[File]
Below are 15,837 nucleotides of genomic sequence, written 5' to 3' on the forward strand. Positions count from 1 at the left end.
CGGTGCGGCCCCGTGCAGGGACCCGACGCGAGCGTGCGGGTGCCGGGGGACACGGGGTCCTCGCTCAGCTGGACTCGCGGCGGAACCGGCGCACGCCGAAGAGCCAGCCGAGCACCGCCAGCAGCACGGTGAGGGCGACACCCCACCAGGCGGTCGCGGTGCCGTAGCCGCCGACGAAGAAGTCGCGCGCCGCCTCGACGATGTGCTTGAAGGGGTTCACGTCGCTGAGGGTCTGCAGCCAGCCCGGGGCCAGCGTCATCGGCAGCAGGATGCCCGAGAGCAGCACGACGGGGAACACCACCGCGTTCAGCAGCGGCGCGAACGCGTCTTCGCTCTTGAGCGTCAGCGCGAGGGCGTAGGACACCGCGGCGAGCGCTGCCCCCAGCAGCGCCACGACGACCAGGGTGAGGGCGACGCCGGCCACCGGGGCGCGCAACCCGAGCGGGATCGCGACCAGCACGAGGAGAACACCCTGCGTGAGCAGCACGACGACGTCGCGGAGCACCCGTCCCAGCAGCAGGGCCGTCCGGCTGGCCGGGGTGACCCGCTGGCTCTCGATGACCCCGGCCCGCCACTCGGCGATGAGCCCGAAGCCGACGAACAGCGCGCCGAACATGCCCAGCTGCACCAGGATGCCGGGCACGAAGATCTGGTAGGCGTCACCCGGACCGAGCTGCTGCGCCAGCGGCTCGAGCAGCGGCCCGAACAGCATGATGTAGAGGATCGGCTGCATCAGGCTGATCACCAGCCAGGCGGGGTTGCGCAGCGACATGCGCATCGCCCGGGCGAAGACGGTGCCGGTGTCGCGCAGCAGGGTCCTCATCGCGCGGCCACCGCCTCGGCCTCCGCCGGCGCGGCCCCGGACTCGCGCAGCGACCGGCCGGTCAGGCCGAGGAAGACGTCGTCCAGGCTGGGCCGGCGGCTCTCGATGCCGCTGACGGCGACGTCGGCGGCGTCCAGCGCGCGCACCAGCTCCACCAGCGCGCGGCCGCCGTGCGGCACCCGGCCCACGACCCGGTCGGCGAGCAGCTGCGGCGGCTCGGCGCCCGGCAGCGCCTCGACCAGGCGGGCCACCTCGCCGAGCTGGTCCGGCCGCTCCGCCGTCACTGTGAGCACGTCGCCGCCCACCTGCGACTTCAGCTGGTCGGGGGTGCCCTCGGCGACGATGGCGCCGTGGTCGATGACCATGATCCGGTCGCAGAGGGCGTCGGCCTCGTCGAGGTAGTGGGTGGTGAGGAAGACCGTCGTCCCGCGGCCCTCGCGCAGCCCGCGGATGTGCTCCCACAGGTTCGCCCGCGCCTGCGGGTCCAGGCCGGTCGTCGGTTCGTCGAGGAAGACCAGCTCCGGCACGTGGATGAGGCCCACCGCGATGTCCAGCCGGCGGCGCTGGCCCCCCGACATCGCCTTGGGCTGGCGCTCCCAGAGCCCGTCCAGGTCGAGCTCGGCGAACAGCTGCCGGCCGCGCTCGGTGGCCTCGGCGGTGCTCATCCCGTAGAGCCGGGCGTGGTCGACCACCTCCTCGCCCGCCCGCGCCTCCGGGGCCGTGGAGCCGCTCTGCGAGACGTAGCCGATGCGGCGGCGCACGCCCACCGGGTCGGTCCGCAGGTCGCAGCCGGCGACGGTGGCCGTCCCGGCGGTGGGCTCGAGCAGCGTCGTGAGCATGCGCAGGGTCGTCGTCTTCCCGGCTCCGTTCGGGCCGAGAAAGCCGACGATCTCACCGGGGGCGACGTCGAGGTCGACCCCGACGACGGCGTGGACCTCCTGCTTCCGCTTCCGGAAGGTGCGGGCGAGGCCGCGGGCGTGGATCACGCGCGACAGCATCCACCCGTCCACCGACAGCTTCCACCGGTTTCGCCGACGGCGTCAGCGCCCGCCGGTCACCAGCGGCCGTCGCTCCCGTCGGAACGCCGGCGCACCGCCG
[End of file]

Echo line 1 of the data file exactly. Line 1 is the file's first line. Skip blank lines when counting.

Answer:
Below are 15,837 nucleotides of genomic sequence, written 5' to 3' on the forward strand. Positions count from 1 at the left end.